Just as many are trying to climb out of a valley of debt, there's a new mountain to climb: store credit and gift cards.
With the average debt load for Chicagoans floating around the $5,000 mark, many shoppers sign up for store credit accounts to take advantage of an immediate discount, which can sometimes be as high as 20 percent off.
But those offers, with their promised discounts, can sometimes backfire. Bernas warns that if a shopper can't pay off the interest rate, which might be more than 20 percent, the "discount" received upon sign-up can be negated.
Some consumers say they just open the accounts to get the discount, pay them off right away to avoid the interest and then close the account, but that strategy can backfire too, said Bernas.
"If you do a number of them, you will lower your credit score," he explained.
Also big hits around the holidays are gift cards. While new federal gift card rules do make them more user-friendly, mandating that fees be disclosed, that cards are valid for at least five years and their expiration dates be detailed on the card, consumers still need to be vigilant.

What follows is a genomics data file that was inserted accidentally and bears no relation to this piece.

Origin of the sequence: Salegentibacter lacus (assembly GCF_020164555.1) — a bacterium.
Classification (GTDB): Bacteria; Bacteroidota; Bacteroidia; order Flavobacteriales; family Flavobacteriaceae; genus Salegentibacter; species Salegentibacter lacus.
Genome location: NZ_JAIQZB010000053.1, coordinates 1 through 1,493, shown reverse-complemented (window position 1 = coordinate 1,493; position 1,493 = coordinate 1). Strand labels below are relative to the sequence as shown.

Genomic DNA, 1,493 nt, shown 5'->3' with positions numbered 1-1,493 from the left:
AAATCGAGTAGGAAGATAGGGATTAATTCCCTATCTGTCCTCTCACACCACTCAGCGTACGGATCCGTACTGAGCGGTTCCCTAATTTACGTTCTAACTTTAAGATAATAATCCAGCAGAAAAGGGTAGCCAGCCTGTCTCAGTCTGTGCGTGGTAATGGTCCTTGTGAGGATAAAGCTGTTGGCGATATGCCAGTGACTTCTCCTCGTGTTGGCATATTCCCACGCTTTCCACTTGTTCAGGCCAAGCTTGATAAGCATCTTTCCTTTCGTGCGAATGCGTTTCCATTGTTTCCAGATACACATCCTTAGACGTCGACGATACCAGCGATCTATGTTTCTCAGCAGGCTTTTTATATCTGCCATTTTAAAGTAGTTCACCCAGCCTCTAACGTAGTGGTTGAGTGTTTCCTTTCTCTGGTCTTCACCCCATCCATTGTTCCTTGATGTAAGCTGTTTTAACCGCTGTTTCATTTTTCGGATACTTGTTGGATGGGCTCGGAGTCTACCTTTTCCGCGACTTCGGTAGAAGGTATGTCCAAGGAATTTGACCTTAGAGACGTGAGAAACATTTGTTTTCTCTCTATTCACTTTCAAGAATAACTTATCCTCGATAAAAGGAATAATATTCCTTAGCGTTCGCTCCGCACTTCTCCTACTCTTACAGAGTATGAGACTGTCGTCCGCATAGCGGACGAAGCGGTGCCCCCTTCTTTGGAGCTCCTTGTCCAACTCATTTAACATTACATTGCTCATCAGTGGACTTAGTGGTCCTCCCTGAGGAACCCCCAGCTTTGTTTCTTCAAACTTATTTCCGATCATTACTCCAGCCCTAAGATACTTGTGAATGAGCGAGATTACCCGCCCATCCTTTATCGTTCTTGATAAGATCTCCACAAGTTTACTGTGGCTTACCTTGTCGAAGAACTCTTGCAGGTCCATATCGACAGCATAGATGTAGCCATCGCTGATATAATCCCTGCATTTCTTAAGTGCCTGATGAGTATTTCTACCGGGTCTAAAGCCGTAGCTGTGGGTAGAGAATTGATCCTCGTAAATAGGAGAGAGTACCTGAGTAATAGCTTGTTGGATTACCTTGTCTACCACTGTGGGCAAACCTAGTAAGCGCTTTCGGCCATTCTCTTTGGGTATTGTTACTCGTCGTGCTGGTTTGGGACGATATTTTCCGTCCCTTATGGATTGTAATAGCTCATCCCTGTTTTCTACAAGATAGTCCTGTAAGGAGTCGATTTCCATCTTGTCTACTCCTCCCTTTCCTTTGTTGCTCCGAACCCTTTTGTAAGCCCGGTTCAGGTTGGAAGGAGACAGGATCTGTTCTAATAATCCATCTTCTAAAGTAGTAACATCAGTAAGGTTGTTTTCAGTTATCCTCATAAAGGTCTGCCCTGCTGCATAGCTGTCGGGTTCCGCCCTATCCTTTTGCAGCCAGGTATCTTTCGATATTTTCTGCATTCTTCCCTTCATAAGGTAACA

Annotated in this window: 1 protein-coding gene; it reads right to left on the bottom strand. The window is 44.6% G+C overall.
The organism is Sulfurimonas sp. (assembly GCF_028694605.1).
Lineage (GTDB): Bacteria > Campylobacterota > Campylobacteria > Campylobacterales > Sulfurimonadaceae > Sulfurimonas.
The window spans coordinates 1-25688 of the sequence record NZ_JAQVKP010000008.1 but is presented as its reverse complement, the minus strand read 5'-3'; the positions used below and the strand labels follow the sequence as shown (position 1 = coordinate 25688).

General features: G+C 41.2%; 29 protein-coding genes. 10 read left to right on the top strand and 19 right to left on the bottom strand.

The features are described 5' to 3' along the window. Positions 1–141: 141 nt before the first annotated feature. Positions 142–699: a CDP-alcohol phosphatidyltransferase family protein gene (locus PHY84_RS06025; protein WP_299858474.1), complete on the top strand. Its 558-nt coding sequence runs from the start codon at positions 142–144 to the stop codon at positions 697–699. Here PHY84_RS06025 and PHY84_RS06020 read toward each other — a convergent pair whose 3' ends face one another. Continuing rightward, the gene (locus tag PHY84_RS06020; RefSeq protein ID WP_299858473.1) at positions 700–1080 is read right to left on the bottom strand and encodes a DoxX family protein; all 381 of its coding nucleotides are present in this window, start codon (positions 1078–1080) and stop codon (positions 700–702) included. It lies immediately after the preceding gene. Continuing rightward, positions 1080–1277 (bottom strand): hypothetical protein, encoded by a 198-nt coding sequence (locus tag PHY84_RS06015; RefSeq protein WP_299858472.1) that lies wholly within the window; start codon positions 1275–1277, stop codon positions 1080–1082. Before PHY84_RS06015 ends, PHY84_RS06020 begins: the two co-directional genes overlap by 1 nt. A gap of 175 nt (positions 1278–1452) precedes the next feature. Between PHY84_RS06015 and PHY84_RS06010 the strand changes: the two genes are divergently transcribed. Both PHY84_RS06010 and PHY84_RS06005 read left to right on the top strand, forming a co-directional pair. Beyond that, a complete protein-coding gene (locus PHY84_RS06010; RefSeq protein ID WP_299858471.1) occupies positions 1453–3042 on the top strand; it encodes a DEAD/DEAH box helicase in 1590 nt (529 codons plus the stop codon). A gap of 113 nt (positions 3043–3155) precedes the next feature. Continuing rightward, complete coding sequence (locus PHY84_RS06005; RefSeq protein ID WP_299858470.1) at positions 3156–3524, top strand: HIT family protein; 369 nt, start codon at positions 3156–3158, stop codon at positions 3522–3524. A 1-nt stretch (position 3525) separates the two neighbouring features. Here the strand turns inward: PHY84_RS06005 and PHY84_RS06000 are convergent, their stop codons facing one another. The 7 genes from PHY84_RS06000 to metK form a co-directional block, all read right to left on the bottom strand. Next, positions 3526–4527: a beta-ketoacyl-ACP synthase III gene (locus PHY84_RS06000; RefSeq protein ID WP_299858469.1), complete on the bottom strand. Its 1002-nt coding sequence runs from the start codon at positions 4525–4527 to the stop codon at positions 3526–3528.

"The big print giveth what the small print taketh away," warned Bernas.
Among his warnings: look closely to see if there is a purchase fee or inactivity fees. It'll be written on the back of the card.
Retailers have to wait a year before they can charge a fee for inactivity, and that fee must be disclosed, but they have until January 2011 to make sure all of those changes are printed on the card.
And if the card expires but still has funds, you can request a replacement card at no charge, but that must be done within four years and 364 days.
The lesson: if you don't see the rules and fees listed on the card, ask the retailer so you don't lose out.
The website BankRate.com offers a comparison of the largest retailers and other major card issuers such as American Express, Visa and Mastercard.